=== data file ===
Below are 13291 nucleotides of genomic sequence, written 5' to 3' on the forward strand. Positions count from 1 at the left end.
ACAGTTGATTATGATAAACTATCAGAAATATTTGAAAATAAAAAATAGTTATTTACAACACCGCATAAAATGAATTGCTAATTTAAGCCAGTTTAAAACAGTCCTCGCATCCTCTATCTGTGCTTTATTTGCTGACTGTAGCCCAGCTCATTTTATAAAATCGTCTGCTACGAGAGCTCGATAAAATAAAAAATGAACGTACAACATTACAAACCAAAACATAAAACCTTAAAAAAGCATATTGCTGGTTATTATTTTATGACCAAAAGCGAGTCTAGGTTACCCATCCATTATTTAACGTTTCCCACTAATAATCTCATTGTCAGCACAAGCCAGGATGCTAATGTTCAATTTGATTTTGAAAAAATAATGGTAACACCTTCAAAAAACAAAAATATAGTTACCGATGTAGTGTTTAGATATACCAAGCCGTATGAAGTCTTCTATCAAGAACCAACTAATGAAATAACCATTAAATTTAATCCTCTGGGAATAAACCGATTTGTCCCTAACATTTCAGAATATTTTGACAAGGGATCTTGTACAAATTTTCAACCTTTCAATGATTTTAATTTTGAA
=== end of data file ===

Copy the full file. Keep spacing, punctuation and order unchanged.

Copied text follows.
Below are 13291 nucleotides of genomic sequence, written 5' to 3' on the forward strand. Positions count from 1 at the left end.
ACAGTTGATTATGATAAACTATCAGAAATATTTGAAAATAAAAAATAGTTATTTACAACACCGCATAAAATGAATTGCTAATTTAAGCCAGTTTAAAACAGTCCTCGCATCCTCTATCTGTGCTTTATTTGCTGACTGTAGCCCAGCTCATTTTATAAAATCGTCTGCTACGAGAGCTCGATAAAATAAAAAATGAACGTACAACATTACAAACCAAAACATAAAACCTTAAAAAAGCATATTGCTGGTTATTATTTTATGACCAAAAGCGAGTCTAGGTTACCCATCCATTATTTAACGTTTCCCACTAATAATCTCATTGTCAGCACAAGCCAGGATGCTAATGTTCAATTTGATTTTGAAAAAATAATGGTAACACCTTCAAAAAACAAAAATATAGTTACCGATGTAGTGTTTAGATATACCAAGCCGTATGAAGTCTTCTATCAAGAACCAACTAATGAAATAACCATTAAATTTAATCCTCTGGGAATAAACCGATTTGTCCCTAACATTTCAGAATATTTTGACAAGGGATCTTGTACAAATTTTCAACCTTTCAATGATTTTAATTTTGAA